The acronyms DUI, DWI, OMVI and OVI all refer to the same thing: operating a vehicle under the influence of alcohol or drugs.
The most commonly used terms are DUI, an acronym for Driving Under the Influence, and DWI, an acronym for Driving While Impaired. However, Ohio law no longer uses the DUI and DWI acronyms because, in 1982, Ohio enacted a law that refers to driving under the influence of alcohol or drugs as “OMVI,” an acronym for Operating a Motor Vehicle Impaired.
Because a more recent change in Ohio law removed the requirement that a vehicle must be “motorized,” the current acronym that refers to driving under the influence is “OVI” (Operating a Vehicle Impaired). It is now a crime in Ohio to operate almost any vehicle while impaired. This includes not only motorized “vehicles,” but also, bicycles, horse-drawn carriages and several other types of “vehicles.”
Q: How much alcohol can I consume before driving without risking an OVI conviction?
A: If you are over 21 years of age and your Blood Alcohol Content (BAC) and breath alcohol content (BrAC) is .08 or greater, you are considered to be “operating a vehicle impaired.” The .08 figure refers to the concentration of alcohol in your breath or in your blood.
The fact that the legal limit for breath and whole blood are the same is not a coincidence. The breath machine equates the amount of alcohol in your breath to the probable amount of alcohol in your blood. Although state legislatures have generally accepted this principle, many toxicologists and other scientists do not necessarily accept it as scientifically sound.
Q: Is the .08 limit the only one I have to worry about?
A: No. There are also “legal limits” for the concentration of alcohol in a person’s blood serum or plasma and urine. For a urine sample, you will be over the “legal limit” if the alcohol concentration in your urine sample is .11 or greater. While Ohio still considers this a valid way to determine alcohol content, many states have done away with urine testing because handling and testing procedures have produced errors.
If a blood serum or plasma sample is taken, the legal limit is .096. A test of blood, whether whole blood, serum or plasma, is the most accurate, but such tests must be completed according to Department of Health rules to be admissible in a court proceeding. Also, improper blood testing procedures still may yield inaccurate results.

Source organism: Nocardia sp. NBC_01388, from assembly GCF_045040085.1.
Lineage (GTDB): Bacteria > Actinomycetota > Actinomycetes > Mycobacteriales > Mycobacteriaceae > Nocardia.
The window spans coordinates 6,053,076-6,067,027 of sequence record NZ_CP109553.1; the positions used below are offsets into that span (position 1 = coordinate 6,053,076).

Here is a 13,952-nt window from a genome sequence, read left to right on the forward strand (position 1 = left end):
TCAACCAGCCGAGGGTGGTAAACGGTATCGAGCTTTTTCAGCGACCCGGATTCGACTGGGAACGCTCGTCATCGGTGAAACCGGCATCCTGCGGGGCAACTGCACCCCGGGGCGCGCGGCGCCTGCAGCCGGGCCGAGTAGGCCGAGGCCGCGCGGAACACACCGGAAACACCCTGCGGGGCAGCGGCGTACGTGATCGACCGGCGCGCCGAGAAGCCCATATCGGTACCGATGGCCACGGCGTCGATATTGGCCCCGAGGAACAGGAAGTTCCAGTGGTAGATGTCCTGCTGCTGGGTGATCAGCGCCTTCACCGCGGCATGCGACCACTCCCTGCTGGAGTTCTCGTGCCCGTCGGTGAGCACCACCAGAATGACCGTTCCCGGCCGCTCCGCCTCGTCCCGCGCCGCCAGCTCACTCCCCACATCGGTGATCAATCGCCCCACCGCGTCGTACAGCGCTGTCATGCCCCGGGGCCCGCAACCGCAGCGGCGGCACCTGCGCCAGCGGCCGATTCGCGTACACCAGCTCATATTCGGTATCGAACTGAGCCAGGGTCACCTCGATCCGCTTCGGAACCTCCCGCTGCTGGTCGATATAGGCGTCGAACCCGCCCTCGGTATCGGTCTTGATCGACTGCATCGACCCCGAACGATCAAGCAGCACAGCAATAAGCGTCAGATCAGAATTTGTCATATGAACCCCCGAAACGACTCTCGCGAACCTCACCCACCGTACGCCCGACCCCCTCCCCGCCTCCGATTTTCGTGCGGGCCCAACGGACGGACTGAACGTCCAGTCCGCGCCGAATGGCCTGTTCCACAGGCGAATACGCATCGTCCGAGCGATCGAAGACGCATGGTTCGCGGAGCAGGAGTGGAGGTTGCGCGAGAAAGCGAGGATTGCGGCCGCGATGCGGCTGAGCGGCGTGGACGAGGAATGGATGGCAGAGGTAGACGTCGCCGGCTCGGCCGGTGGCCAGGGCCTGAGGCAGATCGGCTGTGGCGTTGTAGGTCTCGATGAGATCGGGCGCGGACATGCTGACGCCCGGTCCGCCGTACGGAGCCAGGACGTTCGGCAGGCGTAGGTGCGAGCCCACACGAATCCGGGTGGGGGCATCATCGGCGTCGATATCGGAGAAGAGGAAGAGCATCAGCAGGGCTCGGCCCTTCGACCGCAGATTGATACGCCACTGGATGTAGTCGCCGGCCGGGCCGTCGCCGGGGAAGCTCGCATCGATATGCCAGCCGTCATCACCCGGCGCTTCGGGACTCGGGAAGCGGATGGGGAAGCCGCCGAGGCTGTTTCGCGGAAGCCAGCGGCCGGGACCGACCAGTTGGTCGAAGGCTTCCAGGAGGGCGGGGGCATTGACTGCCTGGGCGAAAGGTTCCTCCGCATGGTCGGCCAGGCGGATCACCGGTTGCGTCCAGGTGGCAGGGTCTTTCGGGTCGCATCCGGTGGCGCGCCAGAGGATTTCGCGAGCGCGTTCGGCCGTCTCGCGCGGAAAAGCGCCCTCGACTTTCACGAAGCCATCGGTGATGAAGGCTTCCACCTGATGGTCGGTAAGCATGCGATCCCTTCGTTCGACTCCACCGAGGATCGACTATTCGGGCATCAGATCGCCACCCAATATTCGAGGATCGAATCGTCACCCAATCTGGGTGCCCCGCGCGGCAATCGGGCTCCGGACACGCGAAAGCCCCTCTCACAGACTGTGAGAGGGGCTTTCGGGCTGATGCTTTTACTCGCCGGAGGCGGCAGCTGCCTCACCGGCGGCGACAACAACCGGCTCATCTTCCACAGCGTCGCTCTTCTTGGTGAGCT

Q: What happens if I test well over the legal limit for alcohol?
A: Ohio currently has enhanced minimum penalties for so called “high tier” test results (alcohol levels that are considerably higher than the legal limits). The high tier test results are .17 for breath and blood, .204 for blood serum or plasma, and .238 for urine. The enhanced penalties for “high tier” offenders double the minimum jail time requirement.
Q: If I’m under age 21, are the legal limits different?
A: Yes. If you are under 21, the legal limit is much lower: .02 for breath or blood, .03 for blood serum or plasma, and .028 for urine. This means that even the slightest amount of consumption of alcohol can place you over the legal limit.
Q: Can I be convicted of OVI if I refuse to take a test of my breath, blood or urine?
A: Yes. The law presumes that, if you operate a vehicle and are found to be at or over the “legal limit,” you are guilty of OVI. However, Ohio law allows you to argue against this presumption of guilt, within limits, in court. If it is proven that the alcohol level in your system is at or over the legal limit, you can be convicted of OVI even if you show no other signs of being under the influence.
If you refuse to allow law enforcement to measure the amount of alcohol in your breath, blood or urine, you still may be convicted of OVI based on evidence of impairment such as poor driving performance, alcohol odor, slurred speech, red and glassy eyes, and staggering and poor performance on field sobriety tests. Further, Ohio law has made it a criminal offense to refuse to submit to testing once you have been arrested for OVI.
Law You Can Use is a weekly consumer legal information column provided by the Ohio State Bar Association. This article was originally prepared by attorney Jon J. Saia, a partner in the Columbus law firm, Saia & Piatt, Inc., and updated by attorney Jessica G. D'Varga of the same firm.